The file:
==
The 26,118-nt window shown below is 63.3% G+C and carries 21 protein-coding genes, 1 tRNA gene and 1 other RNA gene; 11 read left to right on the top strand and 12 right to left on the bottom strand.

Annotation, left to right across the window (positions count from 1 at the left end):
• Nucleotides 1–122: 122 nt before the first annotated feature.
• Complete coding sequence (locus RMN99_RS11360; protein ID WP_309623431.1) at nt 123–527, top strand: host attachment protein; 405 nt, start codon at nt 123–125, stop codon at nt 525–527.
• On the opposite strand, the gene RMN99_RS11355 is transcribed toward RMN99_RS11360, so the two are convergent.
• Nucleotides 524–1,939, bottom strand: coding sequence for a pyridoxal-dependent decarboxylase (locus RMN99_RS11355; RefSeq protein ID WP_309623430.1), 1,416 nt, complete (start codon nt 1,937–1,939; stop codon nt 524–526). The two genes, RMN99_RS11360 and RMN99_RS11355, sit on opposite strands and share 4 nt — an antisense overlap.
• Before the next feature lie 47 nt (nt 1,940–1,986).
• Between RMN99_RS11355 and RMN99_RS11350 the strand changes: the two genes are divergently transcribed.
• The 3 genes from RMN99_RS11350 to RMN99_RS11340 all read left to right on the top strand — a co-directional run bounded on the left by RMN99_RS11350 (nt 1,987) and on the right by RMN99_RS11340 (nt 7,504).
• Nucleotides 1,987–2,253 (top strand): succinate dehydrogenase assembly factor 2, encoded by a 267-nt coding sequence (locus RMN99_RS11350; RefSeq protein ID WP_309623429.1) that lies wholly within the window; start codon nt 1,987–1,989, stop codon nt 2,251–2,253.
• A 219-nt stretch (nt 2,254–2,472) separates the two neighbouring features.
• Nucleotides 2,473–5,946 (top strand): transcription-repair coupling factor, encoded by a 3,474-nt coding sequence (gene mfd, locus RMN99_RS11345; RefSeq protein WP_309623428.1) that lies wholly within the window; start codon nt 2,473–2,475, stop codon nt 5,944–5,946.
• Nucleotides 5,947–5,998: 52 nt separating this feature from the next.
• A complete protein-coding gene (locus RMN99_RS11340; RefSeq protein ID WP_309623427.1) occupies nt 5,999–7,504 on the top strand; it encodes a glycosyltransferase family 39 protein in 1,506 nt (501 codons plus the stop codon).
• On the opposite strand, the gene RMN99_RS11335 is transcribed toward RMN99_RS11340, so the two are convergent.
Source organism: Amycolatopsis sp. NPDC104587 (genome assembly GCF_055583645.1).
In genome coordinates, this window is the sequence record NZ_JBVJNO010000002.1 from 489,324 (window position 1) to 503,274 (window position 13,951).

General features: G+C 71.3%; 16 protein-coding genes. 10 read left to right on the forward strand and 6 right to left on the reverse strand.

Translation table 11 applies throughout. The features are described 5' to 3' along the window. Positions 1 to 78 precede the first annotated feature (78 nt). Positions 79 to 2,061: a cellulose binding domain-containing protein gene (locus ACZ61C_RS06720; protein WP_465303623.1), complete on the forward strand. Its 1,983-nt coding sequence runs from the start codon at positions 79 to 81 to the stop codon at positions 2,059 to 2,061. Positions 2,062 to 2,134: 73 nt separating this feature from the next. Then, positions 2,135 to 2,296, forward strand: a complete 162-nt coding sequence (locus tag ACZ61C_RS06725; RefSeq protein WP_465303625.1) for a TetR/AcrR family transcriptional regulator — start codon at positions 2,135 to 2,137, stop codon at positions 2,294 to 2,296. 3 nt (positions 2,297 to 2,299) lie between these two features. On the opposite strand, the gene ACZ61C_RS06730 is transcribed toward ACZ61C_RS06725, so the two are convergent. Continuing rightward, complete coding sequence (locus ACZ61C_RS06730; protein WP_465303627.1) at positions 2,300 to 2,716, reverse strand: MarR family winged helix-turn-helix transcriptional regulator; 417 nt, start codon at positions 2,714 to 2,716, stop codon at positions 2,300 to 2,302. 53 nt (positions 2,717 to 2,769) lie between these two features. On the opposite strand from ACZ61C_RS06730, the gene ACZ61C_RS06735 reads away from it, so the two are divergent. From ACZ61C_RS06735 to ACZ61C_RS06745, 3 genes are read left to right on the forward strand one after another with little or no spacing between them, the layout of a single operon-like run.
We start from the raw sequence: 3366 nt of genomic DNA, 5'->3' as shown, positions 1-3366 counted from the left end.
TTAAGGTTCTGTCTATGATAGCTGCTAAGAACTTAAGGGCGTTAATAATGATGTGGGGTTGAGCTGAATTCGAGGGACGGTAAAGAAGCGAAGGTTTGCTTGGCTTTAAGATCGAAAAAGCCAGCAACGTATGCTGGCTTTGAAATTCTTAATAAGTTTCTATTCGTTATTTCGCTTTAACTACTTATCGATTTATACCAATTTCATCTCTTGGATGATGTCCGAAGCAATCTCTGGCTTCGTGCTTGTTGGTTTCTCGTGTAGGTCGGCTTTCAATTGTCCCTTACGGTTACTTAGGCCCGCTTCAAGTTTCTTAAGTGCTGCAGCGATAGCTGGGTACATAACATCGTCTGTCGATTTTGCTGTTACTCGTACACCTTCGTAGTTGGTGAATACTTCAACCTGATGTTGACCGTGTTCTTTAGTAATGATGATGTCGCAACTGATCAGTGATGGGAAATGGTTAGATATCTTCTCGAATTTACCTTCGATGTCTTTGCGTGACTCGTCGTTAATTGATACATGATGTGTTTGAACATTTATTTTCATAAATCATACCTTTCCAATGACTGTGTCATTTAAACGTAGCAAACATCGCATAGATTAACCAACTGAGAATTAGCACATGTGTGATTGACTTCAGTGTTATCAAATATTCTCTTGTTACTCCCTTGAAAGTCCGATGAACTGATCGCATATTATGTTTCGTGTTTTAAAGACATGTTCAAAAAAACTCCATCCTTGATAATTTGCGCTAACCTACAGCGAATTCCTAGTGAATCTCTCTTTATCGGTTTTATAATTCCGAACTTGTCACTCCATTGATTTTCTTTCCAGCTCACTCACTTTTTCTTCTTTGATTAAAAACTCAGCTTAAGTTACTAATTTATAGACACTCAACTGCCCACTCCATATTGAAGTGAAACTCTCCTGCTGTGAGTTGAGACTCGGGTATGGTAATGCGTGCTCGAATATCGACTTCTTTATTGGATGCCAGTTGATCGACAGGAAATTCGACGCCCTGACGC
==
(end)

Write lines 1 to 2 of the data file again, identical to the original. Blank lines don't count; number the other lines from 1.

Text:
The 26,118-nt window shown below is 63.3% G+C and carries 21 protein-coding genes, 1 tRNA gene and 1 other RNA gene; 11 read left to right on the top strand and 12 right to left on the bottom strand.

Annotation, left to right across the window (positions count from 1 at the left end):